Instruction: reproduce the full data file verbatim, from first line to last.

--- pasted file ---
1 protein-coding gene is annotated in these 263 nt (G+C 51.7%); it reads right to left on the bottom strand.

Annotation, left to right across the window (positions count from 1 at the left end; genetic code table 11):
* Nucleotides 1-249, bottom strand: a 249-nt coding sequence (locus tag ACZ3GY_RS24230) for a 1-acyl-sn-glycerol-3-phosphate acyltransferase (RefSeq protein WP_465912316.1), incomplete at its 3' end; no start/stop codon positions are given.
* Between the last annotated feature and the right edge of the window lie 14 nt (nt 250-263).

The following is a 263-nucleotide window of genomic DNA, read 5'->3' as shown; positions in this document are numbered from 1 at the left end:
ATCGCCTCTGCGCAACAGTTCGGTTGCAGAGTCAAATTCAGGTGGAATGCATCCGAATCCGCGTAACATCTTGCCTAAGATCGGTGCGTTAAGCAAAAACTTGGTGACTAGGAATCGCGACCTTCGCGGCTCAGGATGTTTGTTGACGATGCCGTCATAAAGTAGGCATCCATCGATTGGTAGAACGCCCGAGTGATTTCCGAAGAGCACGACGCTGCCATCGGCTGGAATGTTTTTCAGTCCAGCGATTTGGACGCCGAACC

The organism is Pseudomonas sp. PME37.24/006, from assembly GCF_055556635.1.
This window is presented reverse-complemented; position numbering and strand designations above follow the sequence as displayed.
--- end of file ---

1 protein-coding gene is annotated in these 263 nt (G+C 51.7%); it reads right to left on the bottom strand.

Annotation, left to right across the window (positions count from 1 at the left end; genetic code table 11):
* Nucleotides 1-249, bottom strand: a 249-nt coding sequence (locus tag ACZ3GY_RS24230) for a 1-acyl-sn-glycerol-3-phosphate acyltransferase (RefSeq protein WP_465912316.1), incomplete at its 3' end; no start/stop codon positions are given.
* Between the last annotated feature and the right edge of the window lie 14 nt (nt 250-263).

The following is a 263-nucleotide window of genomic DNA, read 5'->3' as shown; positions in this document are numbered from 1 at the left end:
ATCGCCTCTGCGCAACAGTTCGGTTGCAGAGTCAAATTCAGGTGGAATGCATCCGAATCCGCGTAACATCTTGCCTAAGATCGGTGCGTTAAGCAAAAACTTGGTGACTAGGAATCGCGACCTTCGCGGCTCAGGATGTTTGTTGACGATGCCGTCATAAAGTAGGCATCCATCGATTGGTAGAACGCCCGAGTGATTTCCGAAGAGCACGACGCTGCCATCGGCTGGAATGTTTTTCAGTCCAGCGATTTGGACGCCGAACC

The organism is Pseudomonas sp. PME37.24/006, from assembly GCF_055556635.1.
This window is presented reverse-complemented; position numbering and strand designations above follow the sequence as displayed.